If you are a webmaster and would like more information about how to keep your site from looking like a phishing site, please check out our post on the Webmaster Central Blog. If you find that your site has been added to our phishing page list ("Reported Web Forgery!") by mistake, please report the error to us.

Wednesday, March 24, 2010

Detecting suspicious account activity

(Cross-posted from the Gmail Blog)

A few weeks ago, I got an email presumably from a friend stuck in London asking for some money to help him out. It turned out that the email was sent by a scammer who had hijacked my friend's account. By reading his email, the scammer had figured out my friend's whereabouts and was emailing all of his contacts. Here at Google, we work hard to protect Gmail accounts against this kind of abuse. Today we're introducing a new feature to notify you when we detect suspicious login activity on your account.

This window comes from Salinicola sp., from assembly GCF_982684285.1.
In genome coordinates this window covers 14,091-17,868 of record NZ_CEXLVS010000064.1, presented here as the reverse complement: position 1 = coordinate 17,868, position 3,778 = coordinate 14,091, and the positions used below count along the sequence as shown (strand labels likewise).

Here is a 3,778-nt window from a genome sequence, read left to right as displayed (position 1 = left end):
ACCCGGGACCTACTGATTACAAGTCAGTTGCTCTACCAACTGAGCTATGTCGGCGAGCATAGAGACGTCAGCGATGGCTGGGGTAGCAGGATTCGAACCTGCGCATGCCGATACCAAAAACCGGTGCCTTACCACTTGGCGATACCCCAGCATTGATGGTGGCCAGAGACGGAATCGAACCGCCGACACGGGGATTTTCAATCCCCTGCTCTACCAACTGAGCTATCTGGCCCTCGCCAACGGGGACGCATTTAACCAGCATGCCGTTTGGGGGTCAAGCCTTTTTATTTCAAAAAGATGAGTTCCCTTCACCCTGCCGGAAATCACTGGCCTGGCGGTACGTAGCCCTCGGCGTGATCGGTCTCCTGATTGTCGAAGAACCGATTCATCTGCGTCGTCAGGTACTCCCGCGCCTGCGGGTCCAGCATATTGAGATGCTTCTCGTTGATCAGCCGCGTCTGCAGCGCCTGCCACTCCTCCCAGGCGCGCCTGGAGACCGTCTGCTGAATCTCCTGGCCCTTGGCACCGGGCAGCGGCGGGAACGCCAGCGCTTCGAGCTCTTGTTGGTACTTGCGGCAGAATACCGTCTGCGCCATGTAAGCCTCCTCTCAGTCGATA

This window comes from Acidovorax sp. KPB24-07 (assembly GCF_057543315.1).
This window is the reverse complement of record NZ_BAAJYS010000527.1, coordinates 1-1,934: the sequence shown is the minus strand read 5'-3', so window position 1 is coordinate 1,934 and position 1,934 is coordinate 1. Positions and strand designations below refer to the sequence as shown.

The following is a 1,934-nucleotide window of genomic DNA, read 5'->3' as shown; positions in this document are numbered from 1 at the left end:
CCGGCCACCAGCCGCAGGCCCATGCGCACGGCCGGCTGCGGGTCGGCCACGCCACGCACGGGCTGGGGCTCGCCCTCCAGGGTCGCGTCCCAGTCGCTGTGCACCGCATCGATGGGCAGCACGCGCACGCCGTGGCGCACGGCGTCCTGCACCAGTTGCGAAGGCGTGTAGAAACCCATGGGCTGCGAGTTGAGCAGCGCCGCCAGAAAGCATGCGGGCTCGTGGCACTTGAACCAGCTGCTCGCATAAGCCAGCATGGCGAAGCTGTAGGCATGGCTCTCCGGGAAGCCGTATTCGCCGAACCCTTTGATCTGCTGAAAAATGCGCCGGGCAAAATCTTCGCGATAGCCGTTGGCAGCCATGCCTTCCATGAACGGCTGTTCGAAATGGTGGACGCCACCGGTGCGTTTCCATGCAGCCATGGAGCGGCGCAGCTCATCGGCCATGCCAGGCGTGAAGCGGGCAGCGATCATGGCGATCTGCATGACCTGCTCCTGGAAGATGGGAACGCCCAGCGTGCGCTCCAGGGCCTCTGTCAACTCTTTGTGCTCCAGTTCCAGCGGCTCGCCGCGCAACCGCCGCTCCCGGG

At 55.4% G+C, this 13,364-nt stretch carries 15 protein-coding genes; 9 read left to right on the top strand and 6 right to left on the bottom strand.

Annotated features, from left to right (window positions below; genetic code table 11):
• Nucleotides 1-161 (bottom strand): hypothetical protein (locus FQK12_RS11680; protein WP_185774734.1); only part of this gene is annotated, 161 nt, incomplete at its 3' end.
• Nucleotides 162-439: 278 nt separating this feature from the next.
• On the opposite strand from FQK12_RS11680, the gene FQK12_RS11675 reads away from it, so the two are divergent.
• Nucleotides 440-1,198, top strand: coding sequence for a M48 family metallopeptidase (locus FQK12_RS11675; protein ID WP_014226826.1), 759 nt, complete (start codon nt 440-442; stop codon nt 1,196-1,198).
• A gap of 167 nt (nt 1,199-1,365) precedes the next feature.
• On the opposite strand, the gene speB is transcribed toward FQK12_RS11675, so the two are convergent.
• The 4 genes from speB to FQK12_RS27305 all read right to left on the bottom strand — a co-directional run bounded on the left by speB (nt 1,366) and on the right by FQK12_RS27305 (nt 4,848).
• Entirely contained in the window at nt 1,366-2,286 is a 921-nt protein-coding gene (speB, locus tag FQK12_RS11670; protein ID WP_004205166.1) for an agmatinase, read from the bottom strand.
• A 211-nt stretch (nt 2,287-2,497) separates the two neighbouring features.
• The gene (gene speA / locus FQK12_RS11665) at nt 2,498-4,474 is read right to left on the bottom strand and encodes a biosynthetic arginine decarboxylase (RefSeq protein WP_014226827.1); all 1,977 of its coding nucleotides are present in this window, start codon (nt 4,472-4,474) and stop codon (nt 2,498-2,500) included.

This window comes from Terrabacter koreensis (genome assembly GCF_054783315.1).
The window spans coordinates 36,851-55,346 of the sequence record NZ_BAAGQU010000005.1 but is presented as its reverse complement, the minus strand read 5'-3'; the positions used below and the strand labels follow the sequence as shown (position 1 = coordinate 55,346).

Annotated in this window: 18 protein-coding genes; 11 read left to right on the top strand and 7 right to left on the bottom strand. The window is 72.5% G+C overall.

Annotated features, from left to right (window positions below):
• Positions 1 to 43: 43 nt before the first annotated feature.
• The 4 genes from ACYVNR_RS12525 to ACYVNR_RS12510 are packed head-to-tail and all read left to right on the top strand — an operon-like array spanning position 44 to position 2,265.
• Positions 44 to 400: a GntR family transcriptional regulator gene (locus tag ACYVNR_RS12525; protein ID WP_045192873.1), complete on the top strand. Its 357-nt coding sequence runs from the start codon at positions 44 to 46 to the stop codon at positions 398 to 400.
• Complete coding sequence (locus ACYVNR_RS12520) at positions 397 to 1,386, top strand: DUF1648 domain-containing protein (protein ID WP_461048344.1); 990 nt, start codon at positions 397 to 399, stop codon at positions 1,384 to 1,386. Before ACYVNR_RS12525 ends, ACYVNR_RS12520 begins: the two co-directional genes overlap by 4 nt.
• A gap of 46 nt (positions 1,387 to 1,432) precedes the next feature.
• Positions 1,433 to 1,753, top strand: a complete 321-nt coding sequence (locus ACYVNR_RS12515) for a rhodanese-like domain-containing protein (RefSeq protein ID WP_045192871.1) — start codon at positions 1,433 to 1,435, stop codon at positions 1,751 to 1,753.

You may remember that a while back we launched remote sign out and information about recent account activity to help you understand and manage your account usage. This information is still at the bottom of your inbox. Now, if it looks like something unusual is going on with your account, we’ll also alert you by posting a warning message saying, "Warning: We believe your account was last accessed from…" along with the geographic region that we can best associate with the access.

To determine when to display this message, our automated system matches the relevant IP address, logged per the Gmail privacy policy, to a broad geographical location. While we don't have the capability to determine the specific location from which an account is accessed, a login appearing to come from one country and occurring a few hours after a login from another country may trigger an alert.

By clicking on the "Details" link next to the message, you'll see the last account activity window that you're used to, along with the most recent access points.

If you think your account has been compromised, you can change your password from the same window. Or, if you know it was legitimate access (e.g. you were traveling, your husband/wife who accesses the account was also traveling, etc.), you can click "Dismiss" to remove the message.